We would be happy to work with the Committee, and provide commentary, as this legislation develops.  In addition, we expect that you will be considering a charter school bill that would allow local school administrative units to enter into contracts to create a specialized or innovative school.  That may provide a vehicle for municipalities or groups of municipalities to achieve the same goals as in this bill.

For these reasons, the Department of Education is neither for nor against L.D. 1316 An Act to Expand Magnet Schools In Maine.  I would be happy to answer any questions the Committee may have, and we will be available for work sessions on this bill.

L.D. 1388, An Act To Allow Schools To Adopt Approved Alternative Curricula

Maine DOE position: Neither For Nor Against

Senator Langley, Representative Richardson, and Members of the Joint Standing Committee on Education and Cultural Affairs:

My name is Deborah Friedman, and I am here today representing the Department speaking neither for nor against L.D. 1388 An Act To Allow Schools To Adopt Approved Alternative Curricula.

The bill amends a section of education law, enacted in 1991, that encourages school restructuring, and provides general authority to the Commissioner to waive rules if necessary to achieve the restructuring.

L.D. 1388 would explicitly allow the Commissioner to waive rules related to the system of Learning Results to allow a public school to adopt an “alternative curriculum framework” that differs from, but does not conflict with, the rules.  It’s not clear to the Department what this might entail, since the Learning Results rules do not specify a particular curriculum.  To the extent that this would exempt a school from providing programming to enable a student to achieve the Learning Results, we would not support it.  We need more information to determine what level of exemption is being sought.

The bill would also allow a school administrative unit (SAU) to appeal the Commissioner’s denial of a waiver to the State Board of Education, whose decision would be final.  It is not clear what standard the State Board would use in considering this appeal – would the State Board substitute its judgment for the Commissioner’s judgment, or simply review for errors in applying the law?  Without this language, the Commissioner’s denial could be appealed to Superior Court under the Maine Administrative Procedures Act.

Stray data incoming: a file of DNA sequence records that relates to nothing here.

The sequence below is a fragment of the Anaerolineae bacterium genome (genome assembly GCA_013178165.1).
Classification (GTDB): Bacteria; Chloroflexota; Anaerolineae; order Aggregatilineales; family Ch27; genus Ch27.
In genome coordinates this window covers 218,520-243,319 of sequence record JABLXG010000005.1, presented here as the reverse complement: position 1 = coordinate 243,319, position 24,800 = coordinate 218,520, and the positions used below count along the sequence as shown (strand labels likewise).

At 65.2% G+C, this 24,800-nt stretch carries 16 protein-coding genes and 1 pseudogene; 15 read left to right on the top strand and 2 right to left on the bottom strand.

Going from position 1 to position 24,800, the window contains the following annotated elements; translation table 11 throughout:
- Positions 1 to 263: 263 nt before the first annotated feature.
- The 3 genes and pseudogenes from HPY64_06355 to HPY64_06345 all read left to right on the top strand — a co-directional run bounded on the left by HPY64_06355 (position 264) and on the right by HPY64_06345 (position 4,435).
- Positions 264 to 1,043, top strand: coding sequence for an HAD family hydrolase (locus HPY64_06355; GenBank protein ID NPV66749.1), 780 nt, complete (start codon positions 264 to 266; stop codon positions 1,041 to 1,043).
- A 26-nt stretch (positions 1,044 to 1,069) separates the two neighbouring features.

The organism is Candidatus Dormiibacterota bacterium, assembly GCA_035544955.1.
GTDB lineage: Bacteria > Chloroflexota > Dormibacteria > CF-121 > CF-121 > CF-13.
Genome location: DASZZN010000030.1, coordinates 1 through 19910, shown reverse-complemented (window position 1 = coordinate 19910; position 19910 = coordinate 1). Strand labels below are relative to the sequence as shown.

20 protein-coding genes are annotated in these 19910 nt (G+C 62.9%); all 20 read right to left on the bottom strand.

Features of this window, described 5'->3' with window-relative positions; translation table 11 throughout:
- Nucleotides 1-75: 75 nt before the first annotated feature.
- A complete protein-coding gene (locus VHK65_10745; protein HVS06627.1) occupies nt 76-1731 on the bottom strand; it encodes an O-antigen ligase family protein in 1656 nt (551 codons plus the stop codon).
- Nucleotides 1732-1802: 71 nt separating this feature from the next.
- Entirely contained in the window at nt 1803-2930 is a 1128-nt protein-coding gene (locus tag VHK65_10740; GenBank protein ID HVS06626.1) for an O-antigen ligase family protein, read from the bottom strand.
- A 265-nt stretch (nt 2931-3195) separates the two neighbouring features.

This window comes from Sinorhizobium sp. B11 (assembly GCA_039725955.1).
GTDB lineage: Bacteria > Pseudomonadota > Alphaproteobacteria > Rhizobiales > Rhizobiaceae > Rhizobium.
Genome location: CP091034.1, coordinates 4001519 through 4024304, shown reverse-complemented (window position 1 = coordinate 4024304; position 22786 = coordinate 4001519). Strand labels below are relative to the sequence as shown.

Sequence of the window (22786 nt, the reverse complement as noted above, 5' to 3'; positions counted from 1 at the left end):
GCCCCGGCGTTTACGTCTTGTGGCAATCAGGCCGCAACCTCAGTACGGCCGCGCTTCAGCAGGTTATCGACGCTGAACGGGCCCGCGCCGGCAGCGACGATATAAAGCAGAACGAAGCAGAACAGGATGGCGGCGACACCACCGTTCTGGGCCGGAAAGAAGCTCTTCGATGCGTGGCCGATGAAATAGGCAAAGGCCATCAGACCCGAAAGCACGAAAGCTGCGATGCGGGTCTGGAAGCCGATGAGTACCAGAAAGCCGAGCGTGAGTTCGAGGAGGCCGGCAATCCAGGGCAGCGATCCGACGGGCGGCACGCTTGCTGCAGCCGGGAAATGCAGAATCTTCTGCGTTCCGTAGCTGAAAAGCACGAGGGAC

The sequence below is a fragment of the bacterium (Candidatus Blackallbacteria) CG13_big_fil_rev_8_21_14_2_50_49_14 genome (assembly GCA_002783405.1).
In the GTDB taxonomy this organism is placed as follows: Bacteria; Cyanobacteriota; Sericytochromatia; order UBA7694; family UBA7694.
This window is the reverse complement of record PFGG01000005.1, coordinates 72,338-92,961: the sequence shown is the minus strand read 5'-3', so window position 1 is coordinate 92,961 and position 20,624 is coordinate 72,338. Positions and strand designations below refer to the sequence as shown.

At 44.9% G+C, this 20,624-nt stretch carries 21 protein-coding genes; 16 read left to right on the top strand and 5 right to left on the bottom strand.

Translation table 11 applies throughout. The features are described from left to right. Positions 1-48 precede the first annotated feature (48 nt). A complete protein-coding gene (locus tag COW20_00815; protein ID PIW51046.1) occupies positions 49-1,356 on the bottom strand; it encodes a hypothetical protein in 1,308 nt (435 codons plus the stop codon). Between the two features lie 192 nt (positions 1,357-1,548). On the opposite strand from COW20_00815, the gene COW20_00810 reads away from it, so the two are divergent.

Finally, the bill allows a public school unit to contract with the governing body of an approved private school to implement curriculum and strategies at the public school.  It’s not clear to the Department what would be involved in this contract.  Since approved private schools include sectarian schools, you might consider what intermingling of school resources would occur as a result of this contract.

One final note, relating to the language of the bill.  In the very first sentence of the bill, the language that is being added seems to narrow the focus of the entire law to collaboration with approved private schools and postsecondary institutions.  I don’t think that was the intent, so there may need to be some reordering of the words.

For these reasons, the Department of Education is neither for nor against L.D. 1388 An Act To Allow Schools To Adopt Approved Alternative Curricula.  I would be happy to answer any questions the Committee may have, and we will be available for work sessions on this bill.

L.D. 1424, An Act To Enhance Parental Roles in Education Choice

Maine DOE position: In Opposition

Senator Langley, Representatives Richardson, and Members of the Joint Standing Committee on Education and Cultural Affairs:

My name is Deborah Friedman, and I am here today representing the Department speaking in opposition to L.D. 1424 An Act To Enhance Parental Roles in Education Choice.

The primary reason for our opposition is that this bill bypasses the normal local governing process for reforming schools: electing reform-minded school board or school committee members. Instead, this bill allows parents to force the superintendent to create a plan to restructure the school in a particular manner and then directs the Commissioner of Education to step in and “determine whether the (superintendent’s) plan will improve educational opportunities for students within the school administrative unit”. It also appears to require the Commissioner to negotiate plan changes with the school administrative unit (SAU) and the petitioners.

This is an extraordinary intrusion of the Commissioner into local education decisions, especially in the absence of real evidence that a school system is failing so seriously that it cannot correct itself.  The trigger in the bill is failure to meet adequate yearly progress, or AYP.  This could result from a school’s failure to meet a proficiency target for one subgroup of students in one of 2 subject areas or standards for participation or attendance.  While this may be cause for concern, it may not rise to the level of restructuring called for in this bill.  In addition, the AYP trigger may not be available in the long-run if Congress amends the Elementary and Secondary Education Act (ESEA) as part of the reauthorization currently being discussed in Washington.

Finally, school restructuring can be a disruptive and costly endeavor.

For these reasons, we are in opposition to L.D. 1424 An Act To Enhance Parental Roles in Education Choice.  I would be happy to answer any questions the Committee may have, and we will be available for work sessions on this bill.